AARNet gnaws at Telstra's education market

In a clear case of one majority government-owned data service provider cannibalizing the business of another, Southern Cross University (SCU) in northern NSW will migrate from Telstra to AARNet in October to reduce costs and increase bandwidth.

A spokesperson for CIO Maria Gillam's office at SCU's IT services department told Computerworld that after years of "restricted bandwidth and high data costs" SCU is preparing to reconnect to AARNet later this year.

SCU was with AARNet five years ago but the long-haul data costs were "too high". Now, with the next generation of AARNet - AARNet3 - operational, SCU's three main campuses are at most a 5km "tail" away from the fibre backbone.

"The move [to AARNet] is a huge step up for SCU in respect of capacity available to its researchers," the spokesperson said. "For the first time SCU will have access to national and international education and research facilities equivalent to that of metropolitan universities."

Although reluctant to say how much the university is likely to save as a result, the spokesperson said it will achieve "substantial cost savings" in data and voice communications once reconnected to AARNet. The ROI is expected in five to seven years.

SCU also plans to reduce its Telstra phone bill by rolling out IP telephony next year. There is potential for as many as 1200 IP handsets.

"With the current barriers of cost and capacity removed, SCU will be able to exploit and make use of technologies such as VoIP, multipoint videoconferencing and grid technology," the spokesperson said. "The connection into AARNet is significant to the region, opening possibilities to the university, its partners and the education sector in general."

To coincide with the switch to AARNet, SCU is undertaking a full upgrade of its extensive multi-campus network, replacing Nortel equipment with Cisco. Work is expected to be completed by mid-August.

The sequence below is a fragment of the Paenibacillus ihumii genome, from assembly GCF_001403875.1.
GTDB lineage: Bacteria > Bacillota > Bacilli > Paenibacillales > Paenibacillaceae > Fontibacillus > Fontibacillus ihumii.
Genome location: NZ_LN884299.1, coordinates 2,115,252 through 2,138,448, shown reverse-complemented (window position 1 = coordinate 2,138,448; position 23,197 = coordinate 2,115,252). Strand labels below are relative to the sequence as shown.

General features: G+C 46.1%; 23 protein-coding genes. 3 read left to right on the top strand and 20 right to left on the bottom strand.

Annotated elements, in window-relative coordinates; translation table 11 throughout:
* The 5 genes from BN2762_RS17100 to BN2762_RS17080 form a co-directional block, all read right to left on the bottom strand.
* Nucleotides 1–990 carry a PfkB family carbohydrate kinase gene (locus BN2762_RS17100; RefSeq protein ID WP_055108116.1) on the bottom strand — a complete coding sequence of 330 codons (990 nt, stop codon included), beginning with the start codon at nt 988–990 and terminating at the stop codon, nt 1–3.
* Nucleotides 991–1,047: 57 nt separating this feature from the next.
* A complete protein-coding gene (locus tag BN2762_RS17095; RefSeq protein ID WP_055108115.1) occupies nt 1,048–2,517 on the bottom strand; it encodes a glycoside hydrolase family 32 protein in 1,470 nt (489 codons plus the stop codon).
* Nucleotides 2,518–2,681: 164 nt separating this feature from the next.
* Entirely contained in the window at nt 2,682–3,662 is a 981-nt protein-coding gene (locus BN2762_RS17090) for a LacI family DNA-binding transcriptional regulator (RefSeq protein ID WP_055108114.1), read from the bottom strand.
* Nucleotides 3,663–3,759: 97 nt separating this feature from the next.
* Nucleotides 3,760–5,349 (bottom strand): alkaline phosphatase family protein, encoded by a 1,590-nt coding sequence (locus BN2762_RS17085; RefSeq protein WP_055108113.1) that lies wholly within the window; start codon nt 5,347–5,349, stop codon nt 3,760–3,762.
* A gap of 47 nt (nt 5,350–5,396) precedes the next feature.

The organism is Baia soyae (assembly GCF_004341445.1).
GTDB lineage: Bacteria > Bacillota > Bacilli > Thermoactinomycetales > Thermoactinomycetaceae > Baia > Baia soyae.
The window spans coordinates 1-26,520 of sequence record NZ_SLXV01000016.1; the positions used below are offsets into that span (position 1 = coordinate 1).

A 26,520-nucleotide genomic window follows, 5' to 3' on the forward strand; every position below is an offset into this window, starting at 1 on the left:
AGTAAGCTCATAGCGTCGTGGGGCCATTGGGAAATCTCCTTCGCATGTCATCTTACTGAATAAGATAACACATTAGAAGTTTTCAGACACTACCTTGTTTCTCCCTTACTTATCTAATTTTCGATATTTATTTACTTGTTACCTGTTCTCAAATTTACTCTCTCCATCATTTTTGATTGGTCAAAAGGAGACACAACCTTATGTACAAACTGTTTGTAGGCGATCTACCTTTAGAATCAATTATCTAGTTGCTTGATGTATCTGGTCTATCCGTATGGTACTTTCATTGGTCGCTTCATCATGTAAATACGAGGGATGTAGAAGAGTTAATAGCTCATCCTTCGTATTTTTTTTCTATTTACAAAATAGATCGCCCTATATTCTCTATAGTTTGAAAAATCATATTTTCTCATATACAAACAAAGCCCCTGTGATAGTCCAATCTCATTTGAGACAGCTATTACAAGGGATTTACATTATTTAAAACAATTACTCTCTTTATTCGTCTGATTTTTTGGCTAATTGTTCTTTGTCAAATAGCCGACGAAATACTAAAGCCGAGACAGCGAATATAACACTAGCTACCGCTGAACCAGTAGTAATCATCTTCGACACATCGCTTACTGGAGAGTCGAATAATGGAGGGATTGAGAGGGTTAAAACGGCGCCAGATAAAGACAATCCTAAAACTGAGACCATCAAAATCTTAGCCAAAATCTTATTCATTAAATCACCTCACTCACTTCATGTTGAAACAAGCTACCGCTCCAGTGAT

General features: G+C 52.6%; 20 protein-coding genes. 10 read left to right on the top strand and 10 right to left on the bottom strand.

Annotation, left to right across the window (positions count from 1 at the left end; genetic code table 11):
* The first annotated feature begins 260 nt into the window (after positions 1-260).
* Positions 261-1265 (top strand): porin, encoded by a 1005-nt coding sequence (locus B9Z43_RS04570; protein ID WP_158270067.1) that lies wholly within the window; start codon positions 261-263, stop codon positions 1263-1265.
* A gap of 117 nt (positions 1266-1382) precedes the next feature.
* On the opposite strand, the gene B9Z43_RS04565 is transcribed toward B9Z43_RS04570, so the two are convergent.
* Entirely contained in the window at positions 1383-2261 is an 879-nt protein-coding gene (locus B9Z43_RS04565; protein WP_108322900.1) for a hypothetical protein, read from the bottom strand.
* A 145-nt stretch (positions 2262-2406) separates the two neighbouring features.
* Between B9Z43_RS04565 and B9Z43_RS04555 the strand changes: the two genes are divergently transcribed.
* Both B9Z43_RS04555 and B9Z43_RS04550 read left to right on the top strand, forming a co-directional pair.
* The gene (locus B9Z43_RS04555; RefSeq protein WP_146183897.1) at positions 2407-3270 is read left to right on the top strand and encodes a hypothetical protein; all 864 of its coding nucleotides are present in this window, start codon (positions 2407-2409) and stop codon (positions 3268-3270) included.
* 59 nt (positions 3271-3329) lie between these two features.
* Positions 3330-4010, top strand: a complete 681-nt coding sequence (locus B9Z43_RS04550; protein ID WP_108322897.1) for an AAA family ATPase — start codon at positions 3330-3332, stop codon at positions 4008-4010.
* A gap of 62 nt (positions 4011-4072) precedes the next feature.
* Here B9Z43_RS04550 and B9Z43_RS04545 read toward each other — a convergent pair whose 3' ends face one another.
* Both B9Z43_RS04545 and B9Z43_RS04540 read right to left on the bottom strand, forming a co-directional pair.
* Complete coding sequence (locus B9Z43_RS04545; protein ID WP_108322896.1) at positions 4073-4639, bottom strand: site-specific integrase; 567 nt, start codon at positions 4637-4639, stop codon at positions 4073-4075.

University of Tasmania's IT resources director John Parry said although AARNet's data services have been used for more than 10 years, its voice services will be provided by Telstra over the next two years.

The university has already started using VoIP which will give it the option of using AARNet for telecommunications.

Parry is unsure which unis have migrated data and voice from Telstra to AARNet, but said most already use AARNet for data services, and have the option of VoIP.

"A main advantage in using AARNet relates to collaborative and research opportunities with other universities through AARNet's next-generation, high capacity network," he said, adding that Utas' position is not, or was, quite the same as that of SCU.

When asked what Telstra should do to protect its education business from AARNet, Parry said: "Telstra would have to look seriously at its pricing structures and service models so that they align more with the customer needs."

AARNet CEO Chris Hancock said SCU's decision was considered in terms of its own needs and is a positive one for the higher-education sector, but he categorically denied any notion of deliberately competing with Telstra.

"AARNet consists of 37 universities and CSIRO and is pleased to assist SCU which sees it as a natural progression," Hancock said.

"AARNet is about providing services to its members and not about snatching Telstra's business."

When asked about SCU's IP telephony ambitions along with others like the University of Tasmania, Hancock said AARNet aims to stimulate greater network use and VoIP is a value-added service that is good for higher education.

"AARNet has a very clear access policy and is a not-for-profit organization," he said. "Remote and regional universities, including the University of Tasmania and Charles Darwin University, now have the same level of service as the metropolitan universities."

While not looking to service the wider enterprise, Hancock said AARNet has broadened is access policy beyond higher education and will begin pilot projects with schools and technical colleges.

Telstra spokesperson Warwick Ponder said telecommunications is a very competitive industry, particularly in the government and education sectors.

"Telstra approaches all contracts on a competitive basis and is very involved in the education sector," he said.

Ponder declined to comment on AARNet's competitive position.

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